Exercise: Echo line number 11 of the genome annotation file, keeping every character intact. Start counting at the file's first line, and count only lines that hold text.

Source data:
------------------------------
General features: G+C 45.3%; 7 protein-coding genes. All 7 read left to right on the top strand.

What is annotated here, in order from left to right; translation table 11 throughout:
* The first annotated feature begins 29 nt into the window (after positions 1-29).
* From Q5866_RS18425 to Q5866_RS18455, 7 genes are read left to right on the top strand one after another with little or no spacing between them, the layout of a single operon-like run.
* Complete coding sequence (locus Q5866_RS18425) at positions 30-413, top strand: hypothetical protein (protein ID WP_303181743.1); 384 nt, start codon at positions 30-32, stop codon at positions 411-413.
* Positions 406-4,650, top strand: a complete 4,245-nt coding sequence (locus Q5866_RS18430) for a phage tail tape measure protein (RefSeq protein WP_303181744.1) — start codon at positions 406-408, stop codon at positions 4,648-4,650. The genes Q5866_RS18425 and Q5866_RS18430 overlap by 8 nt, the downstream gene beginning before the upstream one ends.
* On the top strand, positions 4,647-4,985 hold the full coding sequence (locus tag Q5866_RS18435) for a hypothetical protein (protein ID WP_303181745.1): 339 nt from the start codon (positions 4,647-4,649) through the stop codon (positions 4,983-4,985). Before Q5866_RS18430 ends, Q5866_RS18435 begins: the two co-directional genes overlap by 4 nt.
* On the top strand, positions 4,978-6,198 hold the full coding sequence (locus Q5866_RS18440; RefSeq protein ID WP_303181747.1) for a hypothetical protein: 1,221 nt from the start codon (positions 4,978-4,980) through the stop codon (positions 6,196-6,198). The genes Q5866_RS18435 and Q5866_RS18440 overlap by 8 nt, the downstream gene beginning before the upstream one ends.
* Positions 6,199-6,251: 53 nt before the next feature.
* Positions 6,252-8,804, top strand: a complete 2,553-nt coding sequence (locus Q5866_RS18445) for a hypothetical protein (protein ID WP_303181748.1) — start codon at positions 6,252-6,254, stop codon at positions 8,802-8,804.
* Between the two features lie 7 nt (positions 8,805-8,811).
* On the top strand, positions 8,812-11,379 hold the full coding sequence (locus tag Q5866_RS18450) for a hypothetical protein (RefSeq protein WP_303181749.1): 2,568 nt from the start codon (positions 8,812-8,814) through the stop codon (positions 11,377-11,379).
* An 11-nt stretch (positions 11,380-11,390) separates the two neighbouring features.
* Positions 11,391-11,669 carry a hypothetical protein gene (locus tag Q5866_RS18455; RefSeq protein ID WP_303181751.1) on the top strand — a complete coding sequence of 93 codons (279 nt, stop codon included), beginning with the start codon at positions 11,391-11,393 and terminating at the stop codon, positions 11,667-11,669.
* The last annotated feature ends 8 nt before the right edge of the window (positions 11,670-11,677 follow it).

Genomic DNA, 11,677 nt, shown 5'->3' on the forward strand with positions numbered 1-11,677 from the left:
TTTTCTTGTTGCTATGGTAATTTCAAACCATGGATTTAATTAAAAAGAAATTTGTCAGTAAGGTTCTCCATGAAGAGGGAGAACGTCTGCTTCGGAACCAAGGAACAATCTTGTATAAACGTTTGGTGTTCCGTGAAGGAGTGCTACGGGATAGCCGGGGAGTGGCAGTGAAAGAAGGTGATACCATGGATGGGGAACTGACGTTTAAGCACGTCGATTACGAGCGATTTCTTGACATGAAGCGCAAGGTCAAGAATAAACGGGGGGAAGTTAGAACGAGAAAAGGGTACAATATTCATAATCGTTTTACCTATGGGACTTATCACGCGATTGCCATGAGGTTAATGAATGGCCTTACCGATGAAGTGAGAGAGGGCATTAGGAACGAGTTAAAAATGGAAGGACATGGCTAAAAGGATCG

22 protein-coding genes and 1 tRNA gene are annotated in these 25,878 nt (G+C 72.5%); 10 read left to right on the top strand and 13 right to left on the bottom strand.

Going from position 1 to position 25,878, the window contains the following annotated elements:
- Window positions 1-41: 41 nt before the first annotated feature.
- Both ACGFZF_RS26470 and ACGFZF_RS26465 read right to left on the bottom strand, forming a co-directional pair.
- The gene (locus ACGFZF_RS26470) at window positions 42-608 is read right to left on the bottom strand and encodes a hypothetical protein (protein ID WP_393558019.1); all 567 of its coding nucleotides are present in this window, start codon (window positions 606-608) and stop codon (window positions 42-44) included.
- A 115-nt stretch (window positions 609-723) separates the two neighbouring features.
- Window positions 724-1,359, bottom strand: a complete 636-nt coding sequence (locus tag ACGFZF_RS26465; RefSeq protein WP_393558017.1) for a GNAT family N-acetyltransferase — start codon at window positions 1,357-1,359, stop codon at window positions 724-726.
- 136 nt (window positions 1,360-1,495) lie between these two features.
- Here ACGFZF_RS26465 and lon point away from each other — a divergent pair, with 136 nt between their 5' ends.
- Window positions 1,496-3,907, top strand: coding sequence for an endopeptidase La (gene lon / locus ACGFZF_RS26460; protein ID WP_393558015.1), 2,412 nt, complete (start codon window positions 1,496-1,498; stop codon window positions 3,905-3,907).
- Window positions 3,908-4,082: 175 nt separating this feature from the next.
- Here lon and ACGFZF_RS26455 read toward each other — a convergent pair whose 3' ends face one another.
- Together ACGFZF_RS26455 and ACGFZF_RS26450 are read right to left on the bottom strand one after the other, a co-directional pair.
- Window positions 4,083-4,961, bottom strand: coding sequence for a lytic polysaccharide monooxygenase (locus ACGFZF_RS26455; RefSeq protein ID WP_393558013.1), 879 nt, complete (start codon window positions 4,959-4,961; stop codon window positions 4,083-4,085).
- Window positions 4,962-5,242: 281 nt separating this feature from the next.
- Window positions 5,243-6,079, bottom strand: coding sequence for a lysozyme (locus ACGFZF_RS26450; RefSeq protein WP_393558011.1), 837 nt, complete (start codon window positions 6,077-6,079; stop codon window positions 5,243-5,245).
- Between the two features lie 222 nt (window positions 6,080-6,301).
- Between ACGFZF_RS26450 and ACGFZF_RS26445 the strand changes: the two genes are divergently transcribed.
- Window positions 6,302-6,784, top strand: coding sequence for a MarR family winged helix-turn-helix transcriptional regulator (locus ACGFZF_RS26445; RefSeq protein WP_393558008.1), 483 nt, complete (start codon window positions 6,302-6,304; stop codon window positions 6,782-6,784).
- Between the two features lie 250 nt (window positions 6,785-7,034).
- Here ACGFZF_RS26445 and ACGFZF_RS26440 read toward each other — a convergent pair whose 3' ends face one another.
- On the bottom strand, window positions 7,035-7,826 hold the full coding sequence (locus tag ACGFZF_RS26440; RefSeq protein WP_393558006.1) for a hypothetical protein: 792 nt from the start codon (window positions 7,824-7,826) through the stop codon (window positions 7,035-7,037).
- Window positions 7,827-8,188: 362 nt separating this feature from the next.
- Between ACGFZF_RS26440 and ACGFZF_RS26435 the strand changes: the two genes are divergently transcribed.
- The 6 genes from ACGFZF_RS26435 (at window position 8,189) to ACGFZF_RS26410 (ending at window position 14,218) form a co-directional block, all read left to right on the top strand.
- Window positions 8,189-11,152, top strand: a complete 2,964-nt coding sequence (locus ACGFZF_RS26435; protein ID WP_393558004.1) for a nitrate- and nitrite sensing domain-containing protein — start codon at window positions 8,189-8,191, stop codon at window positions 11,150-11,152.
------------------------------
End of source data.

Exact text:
* Between the two features lie 7 nt (positions 8,805-8,811).